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12 Most Common Causes of Weight Gain

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Fluctuations in weight are normal however if you’ve gained weight in a short period of time, it is likely due to an underlying cause. Please note, if your weight gain is affecting your quality of life and you do not know the cause, we strongly recommend seeing a family physician. In the meantime, here are a few possible causes which may help to provide an easy answer as to why you’ve gained weight.

1. Quitting smoking

As wonderful as quitting smoking is, one of the drawbacks is that it can result in weight loss or gain. That’s because nicotine suppresses appetite. Take that away and add the stress of quitting smoking, and you’ve got the perfect recipe for overeating. Thankfully, most of the weight gain associated with quitting smoking happens in the first three months with health stabilizing after six months.

2. Pharmaceutical medication

Several medications are known to cause weight gain and fast, while others may cause you to gain weight slowly. Some of the possible medication which may be responsible for your change in weight include anti-depressants, psychiatric medications, high blood pressure medications, seizure-related medications, and anything related to diabetes. If you’re worried a medication is impacting your weight in a negative fashion, speak with a doctor to help determine whether it’s warranted to stop taking the medication or if it can be switched out for something else.

3. Polycystic ovary syndrome

Polycystic ovary syndrome (PCOS) may be responsible for your weight gain around the middle. That’s because PCOS causes the ovaries to produce abnormally high levels of male sex hormones. If you have PCOS, unfortunately, there is not a cure however through lifestyle changes it may be possible to reduce symptoms and subsequently help to eliminate some of the weight.

4. Insomnia

A lack of sleep can cause people to put on extra weight. A change in sleep patterns can negatively affect eating patterns and mood, resulting in someone overeating. Sleep-deprived people tend to eat more carbohydrates than necessary to meet their energy needs, hence weight gain.

5. Cirrhosis

If the abdomen looks enlarged and you’ve experienced a recent gain, you may have cirrhosis. This occurs when you have scar tissue on the liver which replaces the healthy tissue, which results in fluid build-up. Other symptoms may include swollen ankles, breathing difficulties, and abdominal pain.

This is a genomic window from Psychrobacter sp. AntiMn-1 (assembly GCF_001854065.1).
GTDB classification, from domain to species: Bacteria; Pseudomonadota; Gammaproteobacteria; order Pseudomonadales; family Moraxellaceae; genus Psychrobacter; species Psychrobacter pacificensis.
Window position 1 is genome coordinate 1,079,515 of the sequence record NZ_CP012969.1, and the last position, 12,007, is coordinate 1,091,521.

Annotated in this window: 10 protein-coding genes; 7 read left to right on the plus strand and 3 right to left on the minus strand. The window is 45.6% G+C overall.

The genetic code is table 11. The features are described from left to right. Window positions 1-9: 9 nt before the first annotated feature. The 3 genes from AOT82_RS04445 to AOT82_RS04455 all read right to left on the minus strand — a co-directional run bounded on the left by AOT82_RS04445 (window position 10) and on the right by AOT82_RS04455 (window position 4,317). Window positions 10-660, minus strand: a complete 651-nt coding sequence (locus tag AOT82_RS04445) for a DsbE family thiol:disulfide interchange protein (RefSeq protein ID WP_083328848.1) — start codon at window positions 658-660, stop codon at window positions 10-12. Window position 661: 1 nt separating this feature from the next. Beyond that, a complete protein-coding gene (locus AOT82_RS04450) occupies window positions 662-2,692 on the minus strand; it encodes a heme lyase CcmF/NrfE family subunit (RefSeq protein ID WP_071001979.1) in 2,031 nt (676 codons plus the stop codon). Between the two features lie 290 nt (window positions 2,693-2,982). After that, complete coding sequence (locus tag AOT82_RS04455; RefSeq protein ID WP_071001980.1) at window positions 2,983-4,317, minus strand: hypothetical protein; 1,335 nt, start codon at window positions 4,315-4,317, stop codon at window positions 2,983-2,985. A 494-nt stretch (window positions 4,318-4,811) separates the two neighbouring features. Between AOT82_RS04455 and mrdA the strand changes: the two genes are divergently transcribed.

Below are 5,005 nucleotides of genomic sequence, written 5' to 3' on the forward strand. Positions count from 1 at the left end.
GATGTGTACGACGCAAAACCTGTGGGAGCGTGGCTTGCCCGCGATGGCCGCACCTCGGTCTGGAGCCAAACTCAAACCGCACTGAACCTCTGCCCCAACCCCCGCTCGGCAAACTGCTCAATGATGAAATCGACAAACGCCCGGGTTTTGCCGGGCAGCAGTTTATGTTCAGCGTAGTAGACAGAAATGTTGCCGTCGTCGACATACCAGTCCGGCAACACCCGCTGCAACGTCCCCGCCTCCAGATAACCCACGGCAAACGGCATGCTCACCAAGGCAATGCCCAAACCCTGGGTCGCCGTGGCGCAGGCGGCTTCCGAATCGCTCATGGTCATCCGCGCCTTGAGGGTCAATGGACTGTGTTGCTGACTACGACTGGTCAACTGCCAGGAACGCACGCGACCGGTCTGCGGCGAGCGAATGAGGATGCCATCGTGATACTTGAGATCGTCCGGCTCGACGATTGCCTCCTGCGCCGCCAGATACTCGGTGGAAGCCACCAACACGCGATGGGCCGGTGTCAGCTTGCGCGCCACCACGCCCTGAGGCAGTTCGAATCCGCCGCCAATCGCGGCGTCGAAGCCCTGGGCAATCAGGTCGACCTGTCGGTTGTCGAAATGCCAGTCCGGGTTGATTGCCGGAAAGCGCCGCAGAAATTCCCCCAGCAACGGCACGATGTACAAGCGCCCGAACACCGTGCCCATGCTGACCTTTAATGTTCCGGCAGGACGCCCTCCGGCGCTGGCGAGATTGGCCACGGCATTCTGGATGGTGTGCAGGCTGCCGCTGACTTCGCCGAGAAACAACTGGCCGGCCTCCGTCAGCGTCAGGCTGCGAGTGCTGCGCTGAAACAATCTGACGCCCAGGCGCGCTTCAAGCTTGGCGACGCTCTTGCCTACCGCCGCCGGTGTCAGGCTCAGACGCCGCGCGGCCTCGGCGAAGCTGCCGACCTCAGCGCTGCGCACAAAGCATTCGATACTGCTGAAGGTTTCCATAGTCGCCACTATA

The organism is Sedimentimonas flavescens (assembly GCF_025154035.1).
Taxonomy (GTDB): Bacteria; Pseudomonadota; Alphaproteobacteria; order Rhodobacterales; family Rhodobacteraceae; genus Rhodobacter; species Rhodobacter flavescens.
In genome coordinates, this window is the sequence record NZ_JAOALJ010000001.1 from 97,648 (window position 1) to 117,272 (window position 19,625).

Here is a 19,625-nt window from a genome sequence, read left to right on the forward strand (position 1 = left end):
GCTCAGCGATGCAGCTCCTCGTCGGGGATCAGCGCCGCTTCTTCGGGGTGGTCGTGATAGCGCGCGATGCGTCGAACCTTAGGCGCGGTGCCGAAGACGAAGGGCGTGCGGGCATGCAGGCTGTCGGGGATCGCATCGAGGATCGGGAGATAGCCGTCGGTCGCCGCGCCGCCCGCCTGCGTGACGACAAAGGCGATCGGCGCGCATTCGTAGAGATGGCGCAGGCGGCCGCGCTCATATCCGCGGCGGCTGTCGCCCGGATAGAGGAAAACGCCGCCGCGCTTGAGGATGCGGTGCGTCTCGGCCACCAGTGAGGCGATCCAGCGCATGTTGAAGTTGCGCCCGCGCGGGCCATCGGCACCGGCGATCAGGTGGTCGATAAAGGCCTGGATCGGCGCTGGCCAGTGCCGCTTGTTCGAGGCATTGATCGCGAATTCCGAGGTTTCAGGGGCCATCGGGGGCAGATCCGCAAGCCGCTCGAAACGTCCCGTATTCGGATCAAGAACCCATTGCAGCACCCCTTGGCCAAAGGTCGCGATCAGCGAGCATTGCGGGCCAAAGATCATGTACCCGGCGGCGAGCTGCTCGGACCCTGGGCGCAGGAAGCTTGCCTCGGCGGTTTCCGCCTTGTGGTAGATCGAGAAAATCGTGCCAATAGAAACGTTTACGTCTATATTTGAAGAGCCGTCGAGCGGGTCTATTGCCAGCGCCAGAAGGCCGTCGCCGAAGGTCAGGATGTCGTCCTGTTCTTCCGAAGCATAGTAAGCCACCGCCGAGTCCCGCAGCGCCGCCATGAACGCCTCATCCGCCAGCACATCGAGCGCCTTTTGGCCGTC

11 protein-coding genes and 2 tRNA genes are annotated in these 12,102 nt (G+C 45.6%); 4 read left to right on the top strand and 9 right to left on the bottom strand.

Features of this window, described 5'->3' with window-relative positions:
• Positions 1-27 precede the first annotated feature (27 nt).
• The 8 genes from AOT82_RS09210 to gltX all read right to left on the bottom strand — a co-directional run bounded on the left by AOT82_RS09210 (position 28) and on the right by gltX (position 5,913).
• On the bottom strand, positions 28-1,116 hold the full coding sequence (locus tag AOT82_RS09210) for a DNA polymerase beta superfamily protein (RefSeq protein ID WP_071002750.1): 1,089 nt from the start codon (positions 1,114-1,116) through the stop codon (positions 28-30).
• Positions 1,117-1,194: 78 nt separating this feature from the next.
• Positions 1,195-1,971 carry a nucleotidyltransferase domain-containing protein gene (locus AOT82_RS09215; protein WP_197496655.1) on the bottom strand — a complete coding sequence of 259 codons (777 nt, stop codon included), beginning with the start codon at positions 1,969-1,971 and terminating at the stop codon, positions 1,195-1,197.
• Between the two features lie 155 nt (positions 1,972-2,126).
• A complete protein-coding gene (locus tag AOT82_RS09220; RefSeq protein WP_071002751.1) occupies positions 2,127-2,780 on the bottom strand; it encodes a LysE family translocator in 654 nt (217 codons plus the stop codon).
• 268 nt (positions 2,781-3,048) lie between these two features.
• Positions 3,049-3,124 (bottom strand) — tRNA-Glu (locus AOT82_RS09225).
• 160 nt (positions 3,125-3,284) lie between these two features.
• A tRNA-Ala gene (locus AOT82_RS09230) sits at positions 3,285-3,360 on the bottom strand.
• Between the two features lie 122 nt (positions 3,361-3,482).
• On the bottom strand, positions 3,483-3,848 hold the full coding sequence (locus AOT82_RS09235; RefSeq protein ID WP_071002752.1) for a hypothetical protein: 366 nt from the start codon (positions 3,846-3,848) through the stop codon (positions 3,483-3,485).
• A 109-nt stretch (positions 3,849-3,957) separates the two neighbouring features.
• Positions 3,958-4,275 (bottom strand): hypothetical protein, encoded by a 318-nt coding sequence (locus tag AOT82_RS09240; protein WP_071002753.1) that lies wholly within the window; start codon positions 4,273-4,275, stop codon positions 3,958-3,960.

6. Heart failure

Rapid weight gain or swelling can be due to fluid retention which might be a sign of heart failure. According to the American Heart Association, any weight gain of more than 3 pounds over a 24-hour period or 5 pounds in a week could be a sign of heart trouble. This type of weight gain may appear in the stomach, ankles, legs, or feet, and is generally accompanied by symptoms like frequent coughing, fluid collecting in the lungs, feeling breathless, dizziness or confusion, loss of appetite, and difficulty sleeping.

7. Thyroid disorder

Hypothyroidism slows the metabolism which can result in weight gain and cause the body to retain fluid. Other symptoms can include constant fatigue, feeling cold, dry skin and hair, brittle nails, constipation, and stiff joints and aching muscles.

8. Kidney trouble

If your kidneys are not functioning correctly, the body may retain more fluid hence the weight gain. This usually affects the legs, ankles, or feet. Other references that it could be your kidneys include fatigue, not urinating very often, urine that is foamy, itchiness, muscle cramps, loss of appetite, headaches, and difficulty concentrating or confusion.

9. Cushing’s syndrome

Cushing’s syndrome occurs when the body produces too much cortisol, a stress response hormone. Fortunately, it’s rare to develop Cushing’s syndrome without an external trigger and usually the result of glucocorticoids used to treat rheumatoid arthritis, asthma, or lupus. Weight gain in the abdomen, neck, face, and upper back are common, with Cushing’s syndrome.

10. Acromegaly

Acromegaly is a hormonal condition occurring when the pituitary gland produces too much growth hormone. It results in the enlarging of the feet and hands, although the lips, tongues, and nose may also become enlarged. Other symptoms may include aching joints, a deeper voice, skin tags, excessive sweating, and obstructive sleep apnea.

11. Ovarian cancer

Sudden or unexplained weight gain and bloating may be a sign of ovarian cancer. General symptoms include pain in the abdomen, difficulty sleeping, frequent urge to urinate, loss of appetite, an unusual menstrual cycle, and indigestion. Unfortunately, ovarian cancer typically reaches the later stages without detection. If you are experiencing pain in the pelvic region, always speak to a doctor.

12. Ageing

Sometimes, weight gain is the result of age – simple as that. As we age we tend to lose muscle mass as we become less active. Muscles are an effective calorie burner. The less we have, the less calories we burn, assuming you are eating and drinking the same amount. Thankfully, to reduce muscle loss, all someone needs to do is get active, exercise, and they should be able to stave off the hands of time.

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